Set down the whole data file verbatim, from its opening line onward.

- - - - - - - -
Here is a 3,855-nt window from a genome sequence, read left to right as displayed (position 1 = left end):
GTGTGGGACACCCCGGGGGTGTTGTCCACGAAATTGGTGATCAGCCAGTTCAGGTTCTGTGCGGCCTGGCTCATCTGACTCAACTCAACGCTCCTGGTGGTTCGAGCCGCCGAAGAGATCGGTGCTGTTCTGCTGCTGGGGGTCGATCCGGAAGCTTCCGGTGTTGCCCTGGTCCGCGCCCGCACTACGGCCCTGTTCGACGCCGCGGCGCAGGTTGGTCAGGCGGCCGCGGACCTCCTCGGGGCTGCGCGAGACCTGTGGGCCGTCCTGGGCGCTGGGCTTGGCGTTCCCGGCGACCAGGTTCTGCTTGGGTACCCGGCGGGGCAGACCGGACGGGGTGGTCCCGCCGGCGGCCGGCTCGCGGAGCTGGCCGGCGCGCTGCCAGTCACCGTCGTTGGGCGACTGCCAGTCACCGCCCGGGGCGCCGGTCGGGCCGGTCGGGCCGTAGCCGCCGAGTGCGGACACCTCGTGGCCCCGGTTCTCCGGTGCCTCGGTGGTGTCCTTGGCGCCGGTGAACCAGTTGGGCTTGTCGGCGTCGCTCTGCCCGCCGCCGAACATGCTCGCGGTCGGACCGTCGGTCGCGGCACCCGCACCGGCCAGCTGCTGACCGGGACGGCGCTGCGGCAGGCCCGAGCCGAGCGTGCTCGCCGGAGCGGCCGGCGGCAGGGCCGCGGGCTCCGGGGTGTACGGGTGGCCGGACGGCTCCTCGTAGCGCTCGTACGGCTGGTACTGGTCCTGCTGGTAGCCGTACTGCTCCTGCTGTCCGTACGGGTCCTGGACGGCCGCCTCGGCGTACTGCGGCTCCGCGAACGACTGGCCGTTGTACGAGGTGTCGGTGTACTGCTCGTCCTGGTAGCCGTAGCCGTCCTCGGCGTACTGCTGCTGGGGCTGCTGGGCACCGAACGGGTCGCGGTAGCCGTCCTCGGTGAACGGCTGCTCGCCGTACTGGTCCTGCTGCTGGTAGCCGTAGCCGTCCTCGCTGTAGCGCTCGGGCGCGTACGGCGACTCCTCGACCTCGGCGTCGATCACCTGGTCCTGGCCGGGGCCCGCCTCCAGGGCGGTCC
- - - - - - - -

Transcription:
Here is a 3,855-nt window from a genome sequence, read left to right as displayed (position 1 = left end):
GTGTGGGACACCCCGGGGGTGTTGTCCACGAAATTGGTGATCAGCCAGTTCAGGTTCTGTGCGGCCTGGCTCATCTGACTCAACTCAACGCTCCTGGTGGTTCGAGCCGCCGAAGAGATCGGTGCTGTTCTGCTGCTGGGGGTCGATCCGGAAGCTTCCGGTGTTGCCCTGGTCCGCGCCCGCACTACGGCCCTGTTCGACGCCGCGGCGCAGGTTGGTCAGGCGGCCGCGGACCTCCTCGGGGCTGCGCGAGACCTGTGGGCCGTCCTGGGCGCTGGGCTTGGCGTTCCCGGCGACCAGGTTCTGCTTGGGTACCCGGCGGGGCAGACCGGACGGGGTGGTCCCGCCGGCGGCCGGCTCGCGGAGCTGGCCGGCGCGCTGCCAGTCACCGTCGTTGGGCGACTGCCAGTCACCGCCCGGGGCGCCGGTCGGGCCGGTCGGGCCGTAGCCGCCGAGTGCGGACACCTCGTGGCCCCGGTTCTCCGGTGCCTCGGTGGTGTCCTTGGCGCCGGTGAACCAGTTGGGCTTGTCGGCGTCGCTCTGCCCGCCGCCGAACATGCTCGCGGTCGGACCGTCGGTCGCGGCACCCGCACCGGCCAGCTGCTGACCGGGACGGCGCTGCGGCAGGCCCGAGCCGAGCGTGCTCGCCGGAGCGGCCGGCGGCAGGGCCGCGGGCTCCGGGGTGTACGGGTGGCCGGACGGCTCCTCGTAGCGCTCGTACGGCTGGTACTGGTCCTGCTGGTAGCCGTACTGCTCCTGCTGTCCGTACGGGTCCTGGACGGCCGCCTCGGCGTACTGCGGCTCCGCGAACGACTGGCCGTTGTACGAGGTGTCGGTGTACTGCTCGTCCTGGTAGCCGTAGCCGTCCTCGGCGTACTGCTGCTGGGGCTGCTGGGCACCGAACGGGTCGCGGTAGCCGTCCTCGGTGAACGGCTGCTCGCCGTACTGGTCCTGCTGCTGGTAGCCGTAGCCGTCCTCGCTGTAGCGCTCGGGCGCGTACGGCGACTCCTCGACCTCGGCGTCGATCACCTGGTCCTGGCCGGGGCCCGCCTCCAGGGCGGTCC